Too early to be post-hardcore but too uncommon for any simple classification, this Southern California quartet doesn’t try to create a blizzard of noise — they go at it more artfully, but with equally ear-wrenching results. On Paganicons, singer Joaquin Milhouse Brewer tunelessly barks lyrics (as in “We Don’t Need Freedom” and “A Human Certainty”) that aren’t bad in a pretentious mock-intellectual vein; the music is loudly abrasive, but with spaces and dynamics largely uncommon to the genre.
From Brewer’s back cover credit of “vocals and sermons” to his complex, provocative lyrics (despite numerous misspellings on the lyric sheet), Saccharine Trust — guitarist Joe Baiza plus a new rhythm section — takes an abrupt religious turn on Surviving You, Always. “Yhwh on Acid,” “Lot’s Seed,” “Remnants” and “Our Discovery” all contain biblical imagery and religious references, but in a context that obscures and reorients the themes well beyond easy recognition and comprehension. Musically, Sac Trust uses the punk idiom like avant-jazz, liberating the vocals to function semi-independently as blurt poetry, while the band goes through tight formation riffs that are carefully structured but not really within traditional song form. Sophisticated, and engrossing once you get past the daunting attack. (The first two albums were later joined as The Sacramental Element cassette.)
Proceeding further into the experimental realms generally reserved for the “new music” folks, Saccharine Trust attempted something really unusual with Worldbroken. The LP was not only recorded live, it was improvised on the spot! Joined by ex-Minutemen bassist Mike Watt, Brewer and two surviving sidemen rise to the challenge, producing a loose but controlled-sounding jam record (no punks here) that reveals its total extemporaneousness only in the rambling narrative of Brewer’s lyrics.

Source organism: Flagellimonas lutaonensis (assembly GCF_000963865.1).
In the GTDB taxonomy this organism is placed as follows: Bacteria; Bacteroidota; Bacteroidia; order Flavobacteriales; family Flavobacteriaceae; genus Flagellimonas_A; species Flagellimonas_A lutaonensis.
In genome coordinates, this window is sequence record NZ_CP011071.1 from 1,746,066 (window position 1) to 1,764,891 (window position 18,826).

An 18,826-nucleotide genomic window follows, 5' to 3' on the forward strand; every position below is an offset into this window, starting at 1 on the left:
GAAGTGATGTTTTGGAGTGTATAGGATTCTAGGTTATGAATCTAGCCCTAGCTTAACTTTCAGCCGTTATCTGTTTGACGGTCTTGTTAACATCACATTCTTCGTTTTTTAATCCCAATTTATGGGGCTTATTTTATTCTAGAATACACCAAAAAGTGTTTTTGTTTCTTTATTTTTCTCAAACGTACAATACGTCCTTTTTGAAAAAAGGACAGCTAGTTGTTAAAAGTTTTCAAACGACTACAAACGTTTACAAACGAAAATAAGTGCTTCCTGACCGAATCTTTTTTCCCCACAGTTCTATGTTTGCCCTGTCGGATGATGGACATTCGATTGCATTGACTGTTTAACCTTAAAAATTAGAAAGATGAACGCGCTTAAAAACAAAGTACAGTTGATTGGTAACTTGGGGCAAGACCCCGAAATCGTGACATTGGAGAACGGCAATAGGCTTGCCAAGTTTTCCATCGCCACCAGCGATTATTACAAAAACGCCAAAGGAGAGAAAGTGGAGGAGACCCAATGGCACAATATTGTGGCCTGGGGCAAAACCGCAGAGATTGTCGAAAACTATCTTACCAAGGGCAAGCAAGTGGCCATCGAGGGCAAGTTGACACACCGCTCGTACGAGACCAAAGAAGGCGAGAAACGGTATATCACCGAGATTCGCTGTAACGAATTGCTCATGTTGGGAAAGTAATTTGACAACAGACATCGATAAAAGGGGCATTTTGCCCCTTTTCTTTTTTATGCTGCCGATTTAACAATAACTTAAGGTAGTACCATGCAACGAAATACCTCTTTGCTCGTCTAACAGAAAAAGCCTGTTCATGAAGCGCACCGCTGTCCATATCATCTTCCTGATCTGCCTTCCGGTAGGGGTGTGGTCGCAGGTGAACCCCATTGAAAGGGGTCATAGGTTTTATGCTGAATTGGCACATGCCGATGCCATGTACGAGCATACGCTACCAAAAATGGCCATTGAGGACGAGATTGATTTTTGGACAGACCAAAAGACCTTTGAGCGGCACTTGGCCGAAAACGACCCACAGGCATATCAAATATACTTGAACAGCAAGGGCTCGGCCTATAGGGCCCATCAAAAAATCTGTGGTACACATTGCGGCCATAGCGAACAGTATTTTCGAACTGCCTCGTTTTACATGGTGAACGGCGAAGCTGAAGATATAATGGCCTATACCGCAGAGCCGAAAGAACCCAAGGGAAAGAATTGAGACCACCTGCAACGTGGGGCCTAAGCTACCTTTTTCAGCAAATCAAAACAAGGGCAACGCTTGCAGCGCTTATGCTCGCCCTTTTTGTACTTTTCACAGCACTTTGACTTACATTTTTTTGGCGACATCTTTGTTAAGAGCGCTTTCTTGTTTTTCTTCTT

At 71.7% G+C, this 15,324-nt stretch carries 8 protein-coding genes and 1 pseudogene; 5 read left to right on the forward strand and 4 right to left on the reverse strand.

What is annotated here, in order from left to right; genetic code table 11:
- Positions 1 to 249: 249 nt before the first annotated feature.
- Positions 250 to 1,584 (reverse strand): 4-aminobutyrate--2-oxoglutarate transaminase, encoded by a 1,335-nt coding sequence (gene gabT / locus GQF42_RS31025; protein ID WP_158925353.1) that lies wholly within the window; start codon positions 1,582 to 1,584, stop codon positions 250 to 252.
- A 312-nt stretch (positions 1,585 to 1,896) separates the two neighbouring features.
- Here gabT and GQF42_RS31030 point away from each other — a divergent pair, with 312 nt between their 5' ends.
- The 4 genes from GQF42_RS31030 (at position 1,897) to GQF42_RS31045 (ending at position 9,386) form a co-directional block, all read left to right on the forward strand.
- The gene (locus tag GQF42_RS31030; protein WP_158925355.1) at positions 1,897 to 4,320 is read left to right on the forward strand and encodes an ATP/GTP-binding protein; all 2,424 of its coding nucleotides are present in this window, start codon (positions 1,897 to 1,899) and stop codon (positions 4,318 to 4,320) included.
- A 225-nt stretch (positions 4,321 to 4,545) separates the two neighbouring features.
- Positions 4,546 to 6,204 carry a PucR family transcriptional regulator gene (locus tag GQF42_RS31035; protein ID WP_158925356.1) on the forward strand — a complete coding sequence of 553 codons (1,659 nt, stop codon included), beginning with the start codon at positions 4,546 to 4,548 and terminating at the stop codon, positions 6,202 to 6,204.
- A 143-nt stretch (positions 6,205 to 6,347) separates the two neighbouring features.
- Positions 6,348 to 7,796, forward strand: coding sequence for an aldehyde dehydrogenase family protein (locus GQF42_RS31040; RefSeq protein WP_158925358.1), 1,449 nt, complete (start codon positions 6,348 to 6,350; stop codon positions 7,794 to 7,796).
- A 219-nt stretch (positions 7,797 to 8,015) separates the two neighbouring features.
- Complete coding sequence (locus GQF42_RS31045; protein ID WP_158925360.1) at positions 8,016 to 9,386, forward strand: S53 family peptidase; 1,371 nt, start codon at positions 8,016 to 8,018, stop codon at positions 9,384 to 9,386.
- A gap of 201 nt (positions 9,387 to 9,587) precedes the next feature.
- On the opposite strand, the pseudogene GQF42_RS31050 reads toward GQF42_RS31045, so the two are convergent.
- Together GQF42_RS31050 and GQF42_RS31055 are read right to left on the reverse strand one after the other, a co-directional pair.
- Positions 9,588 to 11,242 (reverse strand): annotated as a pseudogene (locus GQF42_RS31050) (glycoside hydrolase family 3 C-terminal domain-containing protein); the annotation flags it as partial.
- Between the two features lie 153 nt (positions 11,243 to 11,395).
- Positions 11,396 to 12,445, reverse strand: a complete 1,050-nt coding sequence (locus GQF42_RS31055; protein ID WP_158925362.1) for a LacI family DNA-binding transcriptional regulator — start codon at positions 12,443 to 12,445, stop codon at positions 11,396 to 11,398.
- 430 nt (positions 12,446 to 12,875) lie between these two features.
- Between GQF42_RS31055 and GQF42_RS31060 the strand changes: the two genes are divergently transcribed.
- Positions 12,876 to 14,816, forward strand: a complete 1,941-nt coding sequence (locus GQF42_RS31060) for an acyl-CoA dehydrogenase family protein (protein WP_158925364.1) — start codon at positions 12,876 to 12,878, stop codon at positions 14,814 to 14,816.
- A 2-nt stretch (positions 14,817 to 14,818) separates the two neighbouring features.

On the jazzy We Became Snakes, a five-piece lineup (with sax and a new bassist) returns to the old-fashioned way: write ’em, rehearse ’em and then record ’em. Watt produced the record, which again reflects Brewer’s religious fixation. The sonic formula includes syncopated rhythm vamps, lots of riffy solos on sax and guitar and dramatic vocal recitations. Imaginative and far-reaching, if not exactly enjoyable or accessible.
Over the course of 75 gripping minutes (gleaned from a vault stocked with seven years’ worth of live tapes made by machines of wildly differing audio quality), Past Lives paints a slightly more complete (if less stark) picture of Saccharine Trust’s awesome live capabilities as both inward-looking improvisers and kick-out-the-jams shamen. Quick cuts between the two facets that also crisscross chronological “order” create some jarring juxtapositions, but that’s probably the idea. Only one song is repeated from Worldbroken; the seven tracks that are otherwise unavailable include one rare glimpse of the band, (spiritual) lampshades on heads, ripping through Black Flag’s “Six Pack.”
Freed from freedom’s shackles, Brewer created a brooding, cohesive solo album of surprisingly concise, typically dark guitar rock. Though he’s still as obsessive/compulsive as anyone tilling rock-poetry’s increasingly infertile soil, Brewer seems to have toned down his more hysterical Elmer Gantry approach — even when petitioning the Lord. You’ll only wince once (upon hearing the cover of the Doors’ “Peace Frog,” a reprise from Past Lives) over the course of the many listens you’ll need — and want — to breathe in this essence rare.